When the evening sun slants across our front yard, Wes and I place two chairs by two pines in the eastern corner. Our black lab Pepper curls up on the pine needles by our side. I wear sunglasses to gaze into the beam of light from above the high Cascades. We toast another day of this strange time of the pandemic. Take a sip of a preferred beverage. Lean back to feel the glow upon skin. Chat a bit.

sun beam on yard evening

We listen to the descending Teee…eer call of the Lesser Goldfinch, a yellow chip of a sunray with a saucy black cap. Feel our skin cool. Pick up our lightweight chairs and scoot them over into the light that’s shifted to the southeast corner.

lesser goldfinch
Lesser Goldfinch male (black cap not visible)

Bathe in the bright shaft that filters through emerald needles sprouting from a larch sapling,  the one I transplanted from our friend’s ranch on the slopes of the Elkhorn mountains. Time to move the chairs again for one last gasp, until the entire yard is cast in shadow.

larch light
Larch in the light

I’ve always loved this ritual of chasing the fleeting rays at day’s end.  Now? Moving into the sunlight is a dance step to practice throughout our day.  I cannot ignore the severity beyond our one-acre sanctum in the pines.

Wes and I tune to Oregon Public Radio. Read The New York Times online. Subscribe to our local Bend Bulletin. Keep tabs on the grim environmental news and take action with emails to Congressional representatives and our governor. Focus on the importance of the November election. Be thankful for brave, trained journalists reporting on the truth, investigating the mishaps, the corporate greed, and also the many acts of goodness, even as the Covid-19 death toll climbs and people suffer.

Pause. Pivot. Move that chair into the sunshine. Pat our dog Pepper. Find her puppy picture and know the definition of adorable.

Pepper as Puppy
Our dog Pepper’s puppy picture!

Breathe in the flocks of Pine Siskins that have converged upon our yard in the past few days–stripy little finches with a hint of yellow on wings and tails. Unlike us, these Oregon residents are free to flock and live their nomadic lives, exploring the tiptops of conifers.  Their zreeeEEEET calls zip up the clouds that stroll the lazuli sky.

We fill our feeders and quench our desires in birdsong and whirring wings. I keep a bird list that I submit to eBird most days, a small contribution to citizen science. The notebook rests by my laptop, positioned in front of  a window overlooking feeders, birdbath, greening bunchgrasses, wildflowers, pesky weeds, blossoming fruit trees, and Wes’s vegetable garden beds– our haven that’s ringed in manzanitas and ponderosas, and grounded in lava rocks.

yard in morning light
Front yard in morning light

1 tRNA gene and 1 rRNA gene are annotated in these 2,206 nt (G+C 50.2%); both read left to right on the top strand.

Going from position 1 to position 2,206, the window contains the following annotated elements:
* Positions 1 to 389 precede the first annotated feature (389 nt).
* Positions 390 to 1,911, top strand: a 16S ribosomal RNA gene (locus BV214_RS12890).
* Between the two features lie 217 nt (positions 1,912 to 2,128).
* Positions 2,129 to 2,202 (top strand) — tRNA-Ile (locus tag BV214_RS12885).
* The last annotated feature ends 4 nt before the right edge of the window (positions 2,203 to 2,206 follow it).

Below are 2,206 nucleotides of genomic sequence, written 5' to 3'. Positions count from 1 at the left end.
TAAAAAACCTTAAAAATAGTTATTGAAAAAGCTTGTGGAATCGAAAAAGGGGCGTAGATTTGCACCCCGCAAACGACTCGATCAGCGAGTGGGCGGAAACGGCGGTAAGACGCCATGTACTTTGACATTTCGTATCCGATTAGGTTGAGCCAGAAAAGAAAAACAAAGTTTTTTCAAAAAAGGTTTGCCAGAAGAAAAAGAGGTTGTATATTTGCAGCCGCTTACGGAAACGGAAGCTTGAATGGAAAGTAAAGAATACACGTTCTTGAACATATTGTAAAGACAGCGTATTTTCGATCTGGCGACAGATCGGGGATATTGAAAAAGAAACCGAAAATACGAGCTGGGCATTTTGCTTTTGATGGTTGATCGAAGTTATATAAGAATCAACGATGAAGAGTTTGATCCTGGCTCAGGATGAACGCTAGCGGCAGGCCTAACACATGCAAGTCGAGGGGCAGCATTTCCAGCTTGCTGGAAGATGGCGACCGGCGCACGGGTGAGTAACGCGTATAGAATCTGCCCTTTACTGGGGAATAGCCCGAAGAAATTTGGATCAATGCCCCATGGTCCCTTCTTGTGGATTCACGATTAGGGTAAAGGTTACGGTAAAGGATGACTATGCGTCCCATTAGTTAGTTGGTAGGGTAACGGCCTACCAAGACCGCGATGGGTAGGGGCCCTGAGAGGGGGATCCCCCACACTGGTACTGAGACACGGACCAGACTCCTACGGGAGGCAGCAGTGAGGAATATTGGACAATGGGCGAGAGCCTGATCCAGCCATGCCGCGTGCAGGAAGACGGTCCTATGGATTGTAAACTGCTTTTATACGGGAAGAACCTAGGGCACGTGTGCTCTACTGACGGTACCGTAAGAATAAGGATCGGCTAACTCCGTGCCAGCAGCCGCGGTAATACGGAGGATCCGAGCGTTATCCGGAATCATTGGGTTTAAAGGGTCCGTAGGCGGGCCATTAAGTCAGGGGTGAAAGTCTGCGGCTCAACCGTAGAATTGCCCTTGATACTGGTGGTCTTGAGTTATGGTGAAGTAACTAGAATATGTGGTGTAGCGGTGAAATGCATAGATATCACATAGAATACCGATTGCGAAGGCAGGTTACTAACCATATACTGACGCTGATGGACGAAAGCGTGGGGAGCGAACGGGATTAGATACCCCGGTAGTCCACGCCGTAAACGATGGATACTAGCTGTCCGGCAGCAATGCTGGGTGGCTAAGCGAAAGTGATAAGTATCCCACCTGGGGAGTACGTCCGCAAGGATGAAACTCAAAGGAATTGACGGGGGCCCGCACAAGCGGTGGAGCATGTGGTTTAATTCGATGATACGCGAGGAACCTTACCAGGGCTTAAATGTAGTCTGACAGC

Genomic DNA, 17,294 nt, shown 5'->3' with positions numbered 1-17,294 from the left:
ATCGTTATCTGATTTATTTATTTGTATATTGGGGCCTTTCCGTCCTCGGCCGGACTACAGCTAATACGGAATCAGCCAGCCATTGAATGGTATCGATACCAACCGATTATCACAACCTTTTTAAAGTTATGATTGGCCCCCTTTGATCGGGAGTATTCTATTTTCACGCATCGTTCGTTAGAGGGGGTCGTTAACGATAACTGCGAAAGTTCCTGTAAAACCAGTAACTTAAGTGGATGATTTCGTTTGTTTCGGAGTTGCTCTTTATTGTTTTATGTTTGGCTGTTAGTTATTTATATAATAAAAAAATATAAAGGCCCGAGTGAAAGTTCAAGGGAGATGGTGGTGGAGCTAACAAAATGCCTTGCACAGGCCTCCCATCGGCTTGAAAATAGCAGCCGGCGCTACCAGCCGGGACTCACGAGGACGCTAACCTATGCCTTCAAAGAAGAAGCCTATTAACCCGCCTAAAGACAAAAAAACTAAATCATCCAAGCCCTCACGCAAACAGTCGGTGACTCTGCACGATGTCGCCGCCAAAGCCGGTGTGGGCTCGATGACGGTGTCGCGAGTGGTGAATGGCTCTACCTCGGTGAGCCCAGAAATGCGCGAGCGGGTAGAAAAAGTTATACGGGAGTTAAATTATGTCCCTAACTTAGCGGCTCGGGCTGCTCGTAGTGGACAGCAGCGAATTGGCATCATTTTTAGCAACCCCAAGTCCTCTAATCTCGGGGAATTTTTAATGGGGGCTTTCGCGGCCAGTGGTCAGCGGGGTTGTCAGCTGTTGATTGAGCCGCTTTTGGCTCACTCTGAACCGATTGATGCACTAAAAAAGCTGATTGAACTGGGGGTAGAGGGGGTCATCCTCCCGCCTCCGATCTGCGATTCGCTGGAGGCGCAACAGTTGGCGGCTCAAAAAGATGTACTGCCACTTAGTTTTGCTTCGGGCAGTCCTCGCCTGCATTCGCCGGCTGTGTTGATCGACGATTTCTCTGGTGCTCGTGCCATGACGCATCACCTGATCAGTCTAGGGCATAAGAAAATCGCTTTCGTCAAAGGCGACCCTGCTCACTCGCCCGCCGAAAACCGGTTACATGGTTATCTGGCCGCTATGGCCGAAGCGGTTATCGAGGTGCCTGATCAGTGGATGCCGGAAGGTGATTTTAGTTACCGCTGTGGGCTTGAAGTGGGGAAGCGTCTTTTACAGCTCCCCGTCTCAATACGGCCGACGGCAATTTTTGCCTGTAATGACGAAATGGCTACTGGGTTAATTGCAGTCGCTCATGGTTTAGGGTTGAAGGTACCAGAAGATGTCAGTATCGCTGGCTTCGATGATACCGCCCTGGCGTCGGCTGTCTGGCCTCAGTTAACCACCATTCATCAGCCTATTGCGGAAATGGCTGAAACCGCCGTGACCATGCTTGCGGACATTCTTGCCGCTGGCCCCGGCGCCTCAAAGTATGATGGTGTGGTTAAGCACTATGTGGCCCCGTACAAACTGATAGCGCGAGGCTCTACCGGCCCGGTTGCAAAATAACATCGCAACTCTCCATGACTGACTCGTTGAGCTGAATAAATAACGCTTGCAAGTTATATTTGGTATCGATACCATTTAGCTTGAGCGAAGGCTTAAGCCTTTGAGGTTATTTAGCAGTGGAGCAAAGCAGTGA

By attending, I’ve noticed the waves of bird arrivals throughout April, like the stunning flocks of White-crowned Sparrows, their tinkling songs awakening desire for mountains and coasts. The sparrows have mostly departed. Now, Cassin’s Finches fluster to feast on seeds. Yellow-rumped Warblers roll waves of melody.  Three species of hummingbirds whir into feeders–Anna’s, Rufous, and Calliope–each one a flashing miracle.  I welcome the gift of occasional Red Crossbills, with bills that cross right or left, precise tools for extracting seeds from cones.

red crossbill with tongue showing
Red Crossbill male snacks on sunflower seeds (photo taken through my window). Look at that cool tongue, too. The bill cross is hard to see here.

Twice, I’ve seen a leucistic mourning dove (resulting from a genetic condition that prevents certain pigments from reaching some of the feathers). Unlike its fellow doves attired in uniform hues of peach and gray, this splotchy brethren looks like it flew through white paint spray. The other doves spurn the outlier, and the soft Cooo-ooo call seems even sadder. I want to admonish them–as if to speak to the human condition–“Love each other for who you are, not for appearances.”

leucistic mourning dove
Leucistic Mourning Dove (Contrast with typical dove)

Scamper into a patch of sun. Notice what’s coming up in our pollinator yard. Lupines balance droplets of water on starburst leaves. Sunflower seedlings pop up like clapping hands. Milkweed thrusts spears from soil–offerings to endangered monarch butterflies that we dare hope will find them in summer.

Close the distance between ourselves and nature. Attend to details. Be curious. Drink in birds. Feast on this glorious spring renewal. Chase the rays of light.

milkweed coming up April
Milkweed bursts from the soil, with a promise for monarch butterflies. Lay an egg here, and your caterpillars will munch on the one kind of plant that sustains them. 
lupine in April
Lupine in our yard. Do you see the diamond water drop in the center of a leaf?
The practice of attending–when a flicker isn’t just a flicker. This bird in our yard is called an “intergrade” between a Red-Shafted and Yellow-shafted Flicker.
hairy woodpecker
Hairy Woodpecker (through the window photo)


Lincoln's sparrow
Lincoln’s Sparrow. We walked right up to this April visitor that will nest higher in the mountains.
sunflower seedling
Sunflower seedling–tiny today and towering by summer’s end.
Reveries in the lingering light